What Is a Bond?
Buying bonds from a corporation or the government is to lend money to them. In return, they will give you interest on your loan, known as the coupon payment. The deadline by which the corporation has to pay back the loan is called date of maturity.
For a bond trade at face value (par value) at $1,000 with a coupon rate of 3% annually and a date of maturity in 3 years, your total return will be $1000 * 3% * 3 years = $90.
- The par value (face value) = the amount of money a holder will get back once a bond matures
- Price of a bond constantly change. When the a bond is traded below the par value, it is sold at “discount” (the opposite is “premium”).
- Coupon rate = annual coupon payment / the par value
Why Invest in Bonds?
Bonds are less risky than stock and earn more interest than short-term lending. The return you earn from a bond is not affected by the growth of the company. That is, you will still receive the guaranteed interest whether the corporation does or does not earn a profit by the date of maturity unless the company is bankrupt.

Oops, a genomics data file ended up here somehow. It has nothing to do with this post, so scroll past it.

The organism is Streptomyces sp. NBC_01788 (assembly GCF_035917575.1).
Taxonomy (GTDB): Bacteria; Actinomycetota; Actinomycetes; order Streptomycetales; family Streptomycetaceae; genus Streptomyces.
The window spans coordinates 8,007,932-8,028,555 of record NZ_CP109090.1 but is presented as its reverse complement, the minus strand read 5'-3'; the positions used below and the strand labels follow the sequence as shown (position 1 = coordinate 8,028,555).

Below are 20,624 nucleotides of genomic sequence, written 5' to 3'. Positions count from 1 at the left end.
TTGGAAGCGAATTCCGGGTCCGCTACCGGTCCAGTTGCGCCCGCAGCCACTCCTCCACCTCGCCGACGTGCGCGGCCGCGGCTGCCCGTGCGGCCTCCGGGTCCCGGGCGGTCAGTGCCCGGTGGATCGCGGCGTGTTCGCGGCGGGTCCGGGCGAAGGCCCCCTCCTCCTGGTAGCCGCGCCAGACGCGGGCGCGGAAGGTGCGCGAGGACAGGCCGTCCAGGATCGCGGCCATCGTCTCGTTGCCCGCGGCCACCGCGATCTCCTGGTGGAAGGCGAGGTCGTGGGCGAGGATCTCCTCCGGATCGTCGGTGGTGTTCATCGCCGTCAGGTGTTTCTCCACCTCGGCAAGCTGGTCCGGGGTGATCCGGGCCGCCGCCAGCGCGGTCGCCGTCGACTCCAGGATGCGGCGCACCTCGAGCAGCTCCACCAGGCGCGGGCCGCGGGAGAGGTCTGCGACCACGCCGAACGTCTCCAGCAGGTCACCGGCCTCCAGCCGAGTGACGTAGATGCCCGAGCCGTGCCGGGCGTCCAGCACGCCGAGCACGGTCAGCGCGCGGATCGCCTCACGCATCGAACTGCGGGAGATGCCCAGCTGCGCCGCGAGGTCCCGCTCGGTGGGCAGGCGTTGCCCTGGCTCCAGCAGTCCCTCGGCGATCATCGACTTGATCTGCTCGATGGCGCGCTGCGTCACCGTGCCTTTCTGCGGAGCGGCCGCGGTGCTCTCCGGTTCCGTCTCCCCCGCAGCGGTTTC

Bond Prices & Interest Rates
Bond prices have an inverse relationship with the interest rate.
When the interest rate is higher, the return you can get from your ‘risk-free’ bank account (e.g. savings account) is higher. In this case, more investors are willing to leave more of their money in their ‘risk-free’ bank account as opposed to a ‘riskier’ bond. When this happens, bond prices will fall because the demand for bonds is lower.
Coupon Rates & Interest Rates
A bond's coupon rate is related to the current prevailing interest rates and the perceived risk of the issuer since a bond is essentially a loan. Newly issued bonds tend to have coupon rates that match or exceed the current national interest rate. Once a bond is issued and the coupon rate is set, the coupon rate for that bond will never change.